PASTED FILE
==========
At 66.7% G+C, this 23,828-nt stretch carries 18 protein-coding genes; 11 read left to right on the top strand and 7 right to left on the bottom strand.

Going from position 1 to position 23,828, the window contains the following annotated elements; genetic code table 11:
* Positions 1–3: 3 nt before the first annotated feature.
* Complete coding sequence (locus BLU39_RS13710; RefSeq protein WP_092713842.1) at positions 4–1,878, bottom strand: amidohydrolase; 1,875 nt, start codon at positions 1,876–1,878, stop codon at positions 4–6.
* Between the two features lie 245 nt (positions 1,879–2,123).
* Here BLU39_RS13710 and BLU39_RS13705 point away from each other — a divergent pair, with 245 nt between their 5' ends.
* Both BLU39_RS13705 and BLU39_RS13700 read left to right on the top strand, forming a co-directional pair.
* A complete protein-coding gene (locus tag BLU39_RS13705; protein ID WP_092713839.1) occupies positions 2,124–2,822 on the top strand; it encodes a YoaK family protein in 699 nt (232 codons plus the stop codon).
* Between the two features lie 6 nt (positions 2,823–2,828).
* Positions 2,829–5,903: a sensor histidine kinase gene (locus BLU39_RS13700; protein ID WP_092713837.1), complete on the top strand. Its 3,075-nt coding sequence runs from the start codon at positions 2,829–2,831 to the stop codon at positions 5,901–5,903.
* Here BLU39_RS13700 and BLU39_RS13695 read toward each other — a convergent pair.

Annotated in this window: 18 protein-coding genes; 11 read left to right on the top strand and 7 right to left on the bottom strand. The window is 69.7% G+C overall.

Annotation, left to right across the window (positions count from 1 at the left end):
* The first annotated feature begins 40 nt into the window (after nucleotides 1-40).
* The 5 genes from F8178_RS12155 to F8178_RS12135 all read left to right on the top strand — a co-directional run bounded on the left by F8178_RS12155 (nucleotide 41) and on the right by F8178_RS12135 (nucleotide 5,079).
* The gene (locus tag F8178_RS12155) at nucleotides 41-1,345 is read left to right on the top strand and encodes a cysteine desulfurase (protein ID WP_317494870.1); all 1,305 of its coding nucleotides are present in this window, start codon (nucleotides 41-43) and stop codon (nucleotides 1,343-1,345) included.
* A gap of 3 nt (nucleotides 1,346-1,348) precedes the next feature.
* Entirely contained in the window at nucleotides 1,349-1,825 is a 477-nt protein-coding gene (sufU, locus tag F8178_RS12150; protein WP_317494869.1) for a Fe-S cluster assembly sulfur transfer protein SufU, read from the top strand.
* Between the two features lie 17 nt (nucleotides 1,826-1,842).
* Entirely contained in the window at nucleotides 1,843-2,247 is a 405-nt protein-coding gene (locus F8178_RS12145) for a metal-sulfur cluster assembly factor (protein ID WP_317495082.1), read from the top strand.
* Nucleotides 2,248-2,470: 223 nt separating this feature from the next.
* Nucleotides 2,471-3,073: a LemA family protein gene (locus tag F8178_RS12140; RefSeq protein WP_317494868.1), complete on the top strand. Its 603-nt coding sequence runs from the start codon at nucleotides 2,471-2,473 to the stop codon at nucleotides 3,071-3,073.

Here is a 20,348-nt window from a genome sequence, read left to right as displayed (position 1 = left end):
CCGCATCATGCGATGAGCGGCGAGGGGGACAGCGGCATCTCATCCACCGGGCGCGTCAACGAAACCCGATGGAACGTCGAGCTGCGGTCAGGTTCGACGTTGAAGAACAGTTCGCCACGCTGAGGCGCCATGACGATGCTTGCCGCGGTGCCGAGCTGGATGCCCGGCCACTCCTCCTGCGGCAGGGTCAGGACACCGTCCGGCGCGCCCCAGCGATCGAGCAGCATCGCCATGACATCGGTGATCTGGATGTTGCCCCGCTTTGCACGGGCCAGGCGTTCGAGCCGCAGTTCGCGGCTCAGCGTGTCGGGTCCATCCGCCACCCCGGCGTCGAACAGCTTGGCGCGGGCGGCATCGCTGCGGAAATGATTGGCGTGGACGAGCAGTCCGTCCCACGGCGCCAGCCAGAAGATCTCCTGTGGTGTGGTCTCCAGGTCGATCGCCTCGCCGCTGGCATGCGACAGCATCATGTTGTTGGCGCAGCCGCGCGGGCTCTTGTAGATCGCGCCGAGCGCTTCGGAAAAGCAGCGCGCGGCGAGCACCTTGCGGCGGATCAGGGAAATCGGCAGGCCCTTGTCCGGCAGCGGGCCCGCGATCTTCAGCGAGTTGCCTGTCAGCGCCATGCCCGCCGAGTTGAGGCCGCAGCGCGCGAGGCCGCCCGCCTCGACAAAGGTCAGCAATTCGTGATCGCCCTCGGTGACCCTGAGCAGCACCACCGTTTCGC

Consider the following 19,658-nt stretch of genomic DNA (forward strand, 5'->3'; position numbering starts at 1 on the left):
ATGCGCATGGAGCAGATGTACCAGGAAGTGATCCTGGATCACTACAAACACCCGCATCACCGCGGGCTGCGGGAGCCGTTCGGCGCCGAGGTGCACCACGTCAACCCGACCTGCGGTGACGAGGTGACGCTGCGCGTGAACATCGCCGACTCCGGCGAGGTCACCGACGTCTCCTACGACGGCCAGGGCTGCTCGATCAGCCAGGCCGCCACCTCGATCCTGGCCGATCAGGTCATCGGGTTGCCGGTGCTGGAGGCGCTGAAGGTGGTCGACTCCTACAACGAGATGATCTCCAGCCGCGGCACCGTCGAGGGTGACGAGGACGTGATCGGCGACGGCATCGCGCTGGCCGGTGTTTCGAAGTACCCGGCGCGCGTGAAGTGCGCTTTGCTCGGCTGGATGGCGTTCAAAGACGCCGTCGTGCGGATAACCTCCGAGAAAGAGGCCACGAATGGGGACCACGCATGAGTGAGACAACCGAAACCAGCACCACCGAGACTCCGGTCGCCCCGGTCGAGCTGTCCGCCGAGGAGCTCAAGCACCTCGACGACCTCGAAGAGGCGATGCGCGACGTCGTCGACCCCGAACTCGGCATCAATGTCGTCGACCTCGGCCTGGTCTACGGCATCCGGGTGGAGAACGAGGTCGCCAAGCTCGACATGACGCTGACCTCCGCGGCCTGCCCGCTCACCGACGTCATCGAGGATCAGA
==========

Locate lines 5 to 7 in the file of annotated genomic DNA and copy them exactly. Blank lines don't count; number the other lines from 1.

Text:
* Between the two features lie 245 nt (positions 1,879–2,123).
* Here BLU39_RS13710 and BLU39_RS13705 point away from each other — a divergent pair, with 245 nt between their 5' ends.
* Both BLU39_RS13705 and BLU39_RS13700 read left to right on the top strand, forming a co-directional pair.